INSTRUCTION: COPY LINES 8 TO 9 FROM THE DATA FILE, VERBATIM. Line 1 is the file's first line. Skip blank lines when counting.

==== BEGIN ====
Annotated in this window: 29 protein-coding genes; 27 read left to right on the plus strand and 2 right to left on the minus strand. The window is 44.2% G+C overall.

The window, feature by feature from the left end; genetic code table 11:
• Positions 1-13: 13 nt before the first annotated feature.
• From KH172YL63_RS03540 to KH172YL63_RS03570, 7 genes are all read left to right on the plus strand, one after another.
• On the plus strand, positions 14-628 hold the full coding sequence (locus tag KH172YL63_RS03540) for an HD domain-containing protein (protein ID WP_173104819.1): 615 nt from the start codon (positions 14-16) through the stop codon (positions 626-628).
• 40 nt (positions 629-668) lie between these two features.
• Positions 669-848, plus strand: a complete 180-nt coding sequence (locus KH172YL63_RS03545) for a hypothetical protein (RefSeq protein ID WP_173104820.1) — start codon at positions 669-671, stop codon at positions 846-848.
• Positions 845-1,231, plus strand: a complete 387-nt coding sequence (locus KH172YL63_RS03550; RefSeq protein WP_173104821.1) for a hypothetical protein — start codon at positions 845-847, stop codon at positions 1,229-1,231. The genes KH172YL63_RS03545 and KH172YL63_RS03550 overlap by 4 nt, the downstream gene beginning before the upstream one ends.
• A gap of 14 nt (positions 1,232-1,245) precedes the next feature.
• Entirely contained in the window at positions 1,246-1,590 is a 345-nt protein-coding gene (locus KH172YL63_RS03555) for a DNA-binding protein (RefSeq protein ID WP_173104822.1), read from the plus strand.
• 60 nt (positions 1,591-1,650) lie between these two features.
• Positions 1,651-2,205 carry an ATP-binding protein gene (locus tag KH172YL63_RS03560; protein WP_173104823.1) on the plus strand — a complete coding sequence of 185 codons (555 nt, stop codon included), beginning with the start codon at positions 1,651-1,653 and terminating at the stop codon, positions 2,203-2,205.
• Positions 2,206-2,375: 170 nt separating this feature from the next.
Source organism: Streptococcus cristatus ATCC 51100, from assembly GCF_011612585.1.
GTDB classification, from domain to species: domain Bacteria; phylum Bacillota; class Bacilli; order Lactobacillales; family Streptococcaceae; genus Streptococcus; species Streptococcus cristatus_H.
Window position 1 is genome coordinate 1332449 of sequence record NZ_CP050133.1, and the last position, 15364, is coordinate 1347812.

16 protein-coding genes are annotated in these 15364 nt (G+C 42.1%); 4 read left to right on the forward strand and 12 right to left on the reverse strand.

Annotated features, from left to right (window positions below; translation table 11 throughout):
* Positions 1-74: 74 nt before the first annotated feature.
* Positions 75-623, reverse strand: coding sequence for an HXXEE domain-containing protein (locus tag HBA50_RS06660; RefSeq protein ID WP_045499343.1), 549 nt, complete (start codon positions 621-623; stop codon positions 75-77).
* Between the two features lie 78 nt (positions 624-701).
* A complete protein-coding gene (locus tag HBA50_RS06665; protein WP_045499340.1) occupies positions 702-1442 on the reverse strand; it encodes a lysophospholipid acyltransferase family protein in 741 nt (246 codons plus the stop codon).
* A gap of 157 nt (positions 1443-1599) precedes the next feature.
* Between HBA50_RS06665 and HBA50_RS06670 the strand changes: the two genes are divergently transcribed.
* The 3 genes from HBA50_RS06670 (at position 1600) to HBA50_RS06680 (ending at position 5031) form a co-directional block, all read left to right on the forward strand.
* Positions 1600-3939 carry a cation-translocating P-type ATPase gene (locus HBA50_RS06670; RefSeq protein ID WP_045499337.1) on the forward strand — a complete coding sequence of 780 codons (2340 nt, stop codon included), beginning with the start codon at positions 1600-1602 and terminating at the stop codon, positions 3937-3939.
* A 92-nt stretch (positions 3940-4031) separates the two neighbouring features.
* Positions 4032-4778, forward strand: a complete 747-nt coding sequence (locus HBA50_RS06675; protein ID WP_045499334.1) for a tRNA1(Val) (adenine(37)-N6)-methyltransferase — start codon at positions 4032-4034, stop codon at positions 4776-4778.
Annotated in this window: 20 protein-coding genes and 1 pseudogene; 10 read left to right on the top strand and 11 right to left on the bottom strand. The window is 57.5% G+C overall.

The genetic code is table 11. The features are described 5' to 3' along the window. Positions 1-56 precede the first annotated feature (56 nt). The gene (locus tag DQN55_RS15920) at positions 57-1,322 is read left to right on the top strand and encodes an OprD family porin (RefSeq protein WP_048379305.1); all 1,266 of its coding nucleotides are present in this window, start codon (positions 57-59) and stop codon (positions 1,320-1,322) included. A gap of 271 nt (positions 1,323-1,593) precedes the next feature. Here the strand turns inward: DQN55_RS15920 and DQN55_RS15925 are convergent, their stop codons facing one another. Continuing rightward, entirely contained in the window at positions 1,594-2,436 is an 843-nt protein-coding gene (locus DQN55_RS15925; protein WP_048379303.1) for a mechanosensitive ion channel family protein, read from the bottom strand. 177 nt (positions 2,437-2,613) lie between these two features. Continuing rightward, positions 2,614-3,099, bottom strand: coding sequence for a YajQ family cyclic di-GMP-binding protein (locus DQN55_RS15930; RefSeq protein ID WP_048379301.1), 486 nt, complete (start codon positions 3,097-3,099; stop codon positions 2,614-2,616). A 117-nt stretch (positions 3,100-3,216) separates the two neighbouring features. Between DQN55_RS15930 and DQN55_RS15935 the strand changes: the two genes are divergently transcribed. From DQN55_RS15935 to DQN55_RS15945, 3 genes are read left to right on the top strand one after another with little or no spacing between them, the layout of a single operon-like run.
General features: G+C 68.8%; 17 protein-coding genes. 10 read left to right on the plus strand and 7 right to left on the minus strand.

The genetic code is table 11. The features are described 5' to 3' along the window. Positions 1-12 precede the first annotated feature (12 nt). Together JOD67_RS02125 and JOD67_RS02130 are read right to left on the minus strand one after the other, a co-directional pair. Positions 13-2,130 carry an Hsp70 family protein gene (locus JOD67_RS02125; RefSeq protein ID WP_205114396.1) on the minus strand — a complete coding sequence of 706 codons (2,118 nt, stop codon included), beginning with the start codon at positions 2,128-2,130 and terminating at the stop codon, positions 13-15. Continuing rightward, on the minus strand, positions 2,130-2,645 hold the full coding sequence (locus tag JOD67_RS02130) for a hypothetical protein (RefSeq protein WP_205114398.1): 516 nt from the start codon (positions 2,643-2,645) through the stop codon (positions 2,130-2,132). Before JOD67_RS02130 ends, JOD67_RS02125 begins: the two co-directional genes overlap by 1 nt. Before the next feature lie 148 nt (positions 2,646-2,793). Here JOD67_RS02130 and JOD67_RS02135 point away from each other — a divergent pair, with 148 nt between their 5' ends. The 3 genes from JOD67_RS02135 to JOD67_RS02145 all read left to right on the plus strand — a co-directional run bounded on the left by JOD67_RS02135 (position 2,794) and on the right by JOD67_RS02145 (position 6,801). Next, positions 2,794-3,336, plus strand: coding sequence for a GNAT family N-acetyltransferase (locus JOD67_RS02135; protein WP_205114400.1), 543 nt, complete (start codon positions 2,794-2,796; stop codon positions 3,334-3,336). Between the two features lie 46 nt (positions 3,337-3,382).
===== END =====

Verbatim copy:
• Positions 845-1,231, plus strand: a complete 387-nt coding sequence (locus KH172YL63_RS03550; RefSeq protein WP_173104821.1) for a hypothetical protein — start codon at positions 845-847, stop codon at positions 1,229-1,231. The genes KH172YL63_RS03545 and KH172YL63_RS03550 overlap by 4 nt, the downstream gene beginning before the upstream one ends.
• A gap of 14 nt (positions 1,232-1,245) precedes the next feature.